Writing vs. speaking a lesson

I was asked for an exercise to help with a painful left shoulder, and I said, “Maybe try my video Good Night Shoulder Circles.” And later that night it bothered me to remember that this video is only for one side, the right shoulder.

So I thought I will quickly rewrite the original text for the other side. But as you have it, I ended up doing a complete rewrite. Which cost me half a day. At first. And then I thought how about I have it read by AI instead of me, in an old British voice, David Attenborough style.

Another full work day later, yesterday night around 11pm, I finally completed a first video — only to realise that I need to rewrite the lesson text quite some more.

The lifting of the head, that’s a movement strategy I wanted to remove from the script entirely. To lift the head would introduce a new pattern, and not finishing it will not add anything useful to the lesson. And I also considered removing the shoulder circles themselves… do they really add something useful to this lesson? But then… Shoulder Circles… that’s my lesson’s title. So I had to leave them in.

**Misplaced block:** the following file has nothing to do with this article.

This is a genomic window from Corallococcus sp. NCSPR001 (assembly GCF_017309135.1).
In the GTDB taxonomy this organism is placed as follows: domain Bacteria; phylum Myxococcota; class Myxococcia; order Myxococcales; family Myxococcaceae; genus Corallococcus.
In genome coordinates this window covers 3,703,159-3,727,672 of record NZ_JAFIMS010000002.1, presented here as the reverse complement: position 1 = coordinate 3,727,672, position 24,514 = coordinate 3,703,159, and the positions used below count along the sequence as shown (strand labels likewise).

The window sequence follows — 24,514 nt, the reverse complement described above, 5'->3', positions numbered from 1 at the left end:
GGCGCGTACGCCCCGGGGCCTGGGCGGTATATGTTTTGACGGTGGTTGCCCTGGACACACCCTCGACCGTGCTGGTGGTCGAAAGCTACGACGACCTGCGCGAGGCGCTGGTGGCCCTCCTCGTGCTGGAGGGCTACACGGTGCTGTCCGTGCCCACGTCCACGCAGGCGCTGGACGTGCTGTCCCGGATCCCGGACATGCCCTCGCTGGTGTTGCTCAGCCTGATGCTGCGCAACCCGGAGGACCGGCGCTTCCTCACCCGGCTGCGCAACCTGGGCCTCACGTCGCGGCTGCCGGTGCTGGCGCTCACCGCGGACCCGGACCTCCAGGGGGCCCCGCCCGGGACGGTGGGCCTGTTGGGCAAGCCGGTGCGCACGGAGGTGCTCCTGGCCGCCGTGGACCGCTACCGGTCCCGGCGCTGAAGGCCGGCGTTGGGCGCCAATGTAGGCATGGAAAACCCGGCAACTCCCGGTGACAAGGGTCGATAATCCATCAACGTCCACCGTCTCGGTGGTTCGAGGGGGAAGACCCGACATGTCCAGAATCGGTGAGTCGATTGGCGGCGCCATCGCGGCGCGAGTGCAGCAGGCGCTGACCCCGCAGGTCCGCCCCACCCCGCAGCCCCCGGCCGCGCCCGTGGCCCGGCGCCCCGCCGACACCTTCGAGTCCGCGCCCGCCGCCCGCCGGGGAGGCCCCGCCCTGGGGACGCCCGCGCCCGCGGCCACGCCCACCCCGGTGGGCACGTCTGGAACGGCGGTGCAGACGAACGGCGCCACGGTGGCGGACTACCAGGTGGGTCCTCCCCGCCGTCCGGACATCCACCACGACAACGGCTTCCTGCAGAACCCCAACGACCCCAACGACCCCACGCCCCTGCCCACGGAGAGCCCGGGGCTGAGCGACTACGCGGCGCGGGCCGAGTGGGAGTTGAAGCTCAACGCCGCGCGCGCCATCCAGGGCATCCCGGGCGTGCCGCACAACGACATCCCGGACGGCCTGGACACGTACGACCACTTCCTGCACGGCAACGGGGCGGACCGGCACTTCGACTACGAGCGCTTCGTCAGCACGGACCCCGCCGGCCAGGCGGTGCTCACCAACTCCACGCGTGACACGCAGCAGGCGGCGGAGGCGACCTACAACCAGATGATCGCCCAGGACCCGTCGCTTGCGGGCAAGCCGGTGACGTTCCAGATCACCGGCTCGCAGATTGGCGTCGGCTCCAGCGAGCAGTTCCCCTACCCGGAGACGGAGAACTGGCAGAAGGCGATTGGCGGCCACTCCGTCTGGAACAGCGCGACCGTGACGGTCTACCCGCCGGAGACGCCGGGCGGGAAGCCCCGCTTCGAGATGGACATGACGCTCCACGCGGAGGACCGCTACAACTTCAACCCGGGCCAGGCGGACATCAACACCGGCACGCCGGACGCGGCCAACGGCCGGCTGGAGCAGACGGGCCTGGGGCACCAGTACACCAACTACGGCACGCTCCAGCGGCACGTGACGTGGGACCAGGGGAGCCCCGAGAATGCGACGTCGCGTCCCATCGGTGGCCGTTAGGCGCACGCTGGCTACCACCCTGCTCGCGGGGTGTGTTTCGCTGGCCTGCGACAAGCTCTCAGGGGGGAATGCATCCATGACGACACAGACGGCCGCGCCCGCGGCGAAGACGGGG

Furthermore, I needed to regenerate the audio again, sentence by sentence, and then find the right timing for pauses. This I do by lying down and practicing along myself. A rather tedious process. So that’s what I’m going to be busy with today, and unfortunately maybe even longer.

Working with AI generated audio takes a lot more time than I have anticipated. But what surprises me most is this: Why is writing a lesson SO MUCH MORE WORK than just speaking it free from my heart?